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Offer of Early Help

Early Help and Early Intervention are ways to support children and families before problems become too serious. They are also known as prevention services. 

These services are part of a continuum of support, which means they can be provided at any stage of a child or young person’s life, from the early years right through to adolescence. Professionals can work with parents, carers and significant adults, children, or whole families. 

The phrase Early Help means offering support at the earliest possible time in a child’s life to help improve their outcomes and prevent escalation of need or risk of harm. 

Early Help support is voluntary so a referral is usually carried out with the family. Also, families can self-refer. If a professional makes an inter-agency referral, then Social Services may suggest Early Help support for the family. 

Research suggests that early help and intervention can: 

  • Protect children from harm 

  • Reduce the need for a referral to child protection services 

  • Improve children’s long-term outcomes 

  • Improve children’s home and family life 

  • Support children to develop strengths and skills to prepare them for adult life 

Working Together to Safeguard Children (HM Government 2018) says: 

“Providing early help is more effective in promoting the welfare of children than reacting later. Early help means providing support as soon as a problem emerges, at any point in a child’s life, from the foundation years through to the teenage years. Early help can also prevent further problems arising; for example, if it is provided as part of a support plan where a child has returned home to their family from care, or in families where there are emerging parental mental health issues or drug and alcohol misuse.  Effective early help relies upon local organisations and agencies working together to:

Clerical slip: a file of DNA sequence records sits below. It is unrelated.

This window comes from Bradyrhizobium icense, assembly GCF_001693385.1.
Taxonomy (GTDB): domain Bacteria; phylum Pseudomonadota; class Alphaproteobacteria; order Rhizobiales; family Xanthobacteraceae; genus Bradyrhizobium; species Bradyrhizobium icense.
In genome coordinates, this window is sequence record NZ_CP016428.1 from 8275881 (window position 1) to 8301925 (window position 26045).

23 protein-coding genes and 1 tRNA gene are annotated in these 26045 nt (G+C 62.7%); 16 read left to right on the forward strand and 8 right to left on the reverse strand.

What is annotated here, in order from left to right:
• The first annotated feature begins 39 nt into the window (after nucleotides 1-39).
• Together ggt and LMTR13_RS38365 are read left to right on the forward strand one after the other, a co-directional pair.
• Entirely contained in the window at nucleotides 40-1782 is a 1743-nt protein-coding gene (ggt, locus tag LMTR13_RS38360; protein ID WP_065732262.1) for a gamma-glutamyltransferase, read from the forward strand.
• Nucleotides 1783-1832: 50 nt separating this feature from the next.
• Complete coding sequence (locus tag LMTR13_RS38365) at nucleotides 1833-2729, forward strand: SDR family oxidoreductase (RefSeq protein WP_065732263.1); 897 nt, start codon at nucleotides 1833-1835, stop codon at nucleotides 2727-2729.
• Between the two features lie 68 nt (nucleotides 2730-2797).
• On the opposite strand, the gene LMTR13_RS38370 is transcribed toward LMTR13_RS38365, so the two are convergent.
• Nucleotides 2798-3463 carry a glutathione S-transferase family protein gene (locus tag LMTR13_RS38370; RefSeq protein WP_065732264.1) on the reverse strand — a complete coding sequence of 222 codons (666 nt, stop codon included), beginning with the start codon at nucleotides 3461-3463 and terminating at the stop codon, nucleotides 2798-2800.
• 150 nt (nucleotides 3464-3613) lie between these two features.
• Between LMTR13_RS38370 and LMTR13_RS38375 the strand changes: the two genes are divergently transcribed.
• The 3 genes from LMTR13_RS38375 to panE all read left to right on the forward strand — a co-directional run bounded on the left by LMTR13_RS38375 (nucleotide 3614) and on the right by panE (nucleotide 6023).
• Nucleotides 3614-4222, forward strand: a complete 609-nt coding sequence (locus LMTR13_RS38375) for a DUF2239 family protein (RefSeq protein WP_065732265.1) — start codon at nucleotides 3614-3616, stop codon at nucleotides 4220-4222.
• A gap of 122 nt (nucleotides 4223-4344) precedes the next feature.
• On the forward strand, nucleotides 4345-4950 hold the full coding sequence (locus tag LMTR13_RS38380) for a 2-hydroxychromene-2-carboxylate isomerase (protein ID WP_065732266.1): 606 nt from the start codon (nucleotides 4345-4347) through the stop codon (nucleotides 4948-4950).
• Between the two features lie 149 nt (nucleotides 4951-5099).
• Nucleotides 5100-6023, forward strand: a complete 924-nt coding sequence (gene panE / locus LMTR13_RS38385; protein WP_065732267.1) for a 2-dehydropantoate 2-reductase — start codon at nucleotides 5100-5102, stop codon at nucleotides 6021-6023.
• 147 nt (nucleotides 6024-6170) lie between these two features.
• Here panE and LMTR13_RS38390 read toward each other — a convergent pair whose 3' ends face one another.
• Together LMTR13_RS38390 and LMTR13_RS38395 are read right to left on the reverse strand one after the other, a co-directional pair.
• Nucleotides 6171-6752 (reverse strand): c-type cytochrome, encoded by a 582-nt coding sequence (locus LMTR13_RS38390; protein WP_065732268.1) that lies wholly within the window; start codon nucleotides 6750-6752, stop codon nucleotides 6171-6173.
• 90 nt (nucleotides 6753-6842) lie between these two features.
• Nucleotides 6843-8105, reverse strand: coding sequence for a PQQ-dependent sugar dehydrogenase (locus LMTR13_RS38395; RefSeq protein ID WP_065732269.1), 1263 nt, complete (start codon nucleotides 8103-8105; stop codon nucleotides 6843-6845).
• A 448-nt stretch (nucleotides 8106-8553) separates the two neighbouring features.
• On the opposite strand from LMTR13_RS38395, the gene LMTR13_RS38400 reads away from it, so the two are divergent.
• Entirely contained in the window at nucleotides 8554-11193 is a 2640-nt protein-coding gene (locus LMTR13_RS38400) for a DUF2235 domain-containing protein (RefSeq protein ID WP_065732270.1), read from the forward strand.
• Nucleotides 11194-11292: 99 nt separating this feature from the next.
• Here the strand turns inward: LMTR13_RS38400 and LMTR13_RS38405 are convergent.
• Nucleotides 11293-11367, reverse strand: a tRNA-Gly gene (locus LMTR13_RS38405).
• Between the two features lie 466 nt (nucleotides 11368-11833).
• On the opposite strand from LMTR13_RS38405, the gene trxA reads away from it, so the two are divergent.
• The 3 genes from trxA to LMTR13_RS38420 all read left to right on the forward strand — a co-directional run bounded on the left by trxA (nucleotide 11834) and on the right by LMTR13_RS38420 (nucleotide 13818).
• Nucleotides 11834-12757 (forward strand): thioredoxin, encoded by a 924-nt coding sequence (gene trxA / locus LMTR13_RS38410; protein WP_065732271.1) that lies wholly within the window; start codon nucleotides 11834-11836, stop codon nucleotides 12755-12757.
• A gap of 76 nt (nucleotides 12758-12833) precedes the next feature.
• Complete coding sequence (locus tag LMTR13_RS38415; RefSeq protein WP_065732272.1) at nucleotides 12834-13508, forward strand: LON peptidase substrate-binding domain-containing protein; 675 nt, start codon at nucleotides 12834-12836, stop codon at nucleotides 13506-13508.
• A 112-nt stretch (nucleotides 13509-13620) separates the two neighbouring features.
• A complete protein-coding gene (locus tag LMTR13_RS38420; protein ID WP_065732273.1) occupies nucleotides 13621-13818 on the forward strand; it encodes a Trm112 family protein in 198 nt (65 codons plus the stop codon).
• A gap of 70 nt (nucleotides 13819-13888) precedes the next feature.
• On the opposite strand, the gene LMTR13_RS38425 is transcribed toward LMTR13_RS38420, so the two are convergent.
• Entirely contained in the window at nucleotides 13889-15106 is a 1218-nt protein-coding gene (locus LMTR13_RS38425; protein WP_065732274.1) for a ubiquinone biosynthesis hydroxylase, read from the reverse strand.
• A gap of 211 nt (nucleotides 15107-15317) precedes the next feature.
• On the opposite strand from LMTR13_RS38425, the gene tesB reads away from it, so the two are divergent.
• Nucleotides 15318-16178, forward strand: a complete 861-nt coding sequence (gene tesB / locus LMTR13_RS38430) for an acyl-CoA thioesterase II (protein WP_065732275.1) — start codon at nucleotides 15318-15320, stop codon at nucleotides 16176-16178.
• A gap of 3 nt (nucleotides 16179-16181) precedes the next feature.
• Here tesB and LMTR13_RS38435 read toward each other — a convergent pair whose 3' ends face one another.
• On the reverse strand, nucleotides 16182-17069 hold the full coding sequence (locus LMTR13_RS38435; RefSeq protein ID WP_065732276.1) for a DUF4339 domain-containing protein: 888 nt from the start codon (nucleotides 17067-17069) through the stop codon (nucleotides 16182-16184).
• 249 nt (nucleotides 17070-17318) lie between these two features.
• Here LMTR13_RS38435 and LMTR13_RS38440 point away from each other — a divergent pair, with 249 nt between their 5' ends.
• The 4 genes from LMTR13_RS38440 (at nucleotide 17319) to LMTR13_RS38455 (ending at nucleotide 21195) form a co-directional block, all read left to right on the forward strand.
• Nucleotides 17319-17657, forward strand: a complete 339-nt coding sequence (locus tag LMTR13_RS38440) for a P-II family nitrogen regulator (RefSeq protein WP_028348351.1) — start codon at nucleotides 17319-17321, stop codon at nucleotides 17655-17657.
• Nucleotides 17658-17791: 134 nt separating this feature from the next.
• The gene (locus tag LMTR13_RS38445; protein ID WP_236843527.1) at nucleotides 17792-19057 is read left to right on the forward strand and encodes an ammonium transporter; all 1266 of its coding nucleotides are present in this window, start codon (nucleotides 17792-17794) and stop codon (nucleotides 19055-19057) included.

• Identify children and families who would benefit from early help 

  • Undertake an assessment of the need for early help 

  • Provide targeted early help services to address the assessed needs of a child and their family which focuses on activity to improve the outcomes for the child”  

‘Early Help’ is therefore an umbrella term that describes the work of many agencies engaged with children and families including schools, health services, police, housing providers, local authorities, and many others. Our Offer of Early Help should be viewed alongside our Safeguarding and Child Protection Policy and is an approach, not a service. 

In Gloucestershire, there is a belief that young people and their families are best supported by practitioners who are already working with them, as well as wider agencies, organisations, and services within their community. These organisations include health services, schools, teaching providers, councils, charities and voluntary groups, children and family centres, the police, housing providers and many others. Children and young people with additional needs will be supported through a graduated pathway of Early Help and support.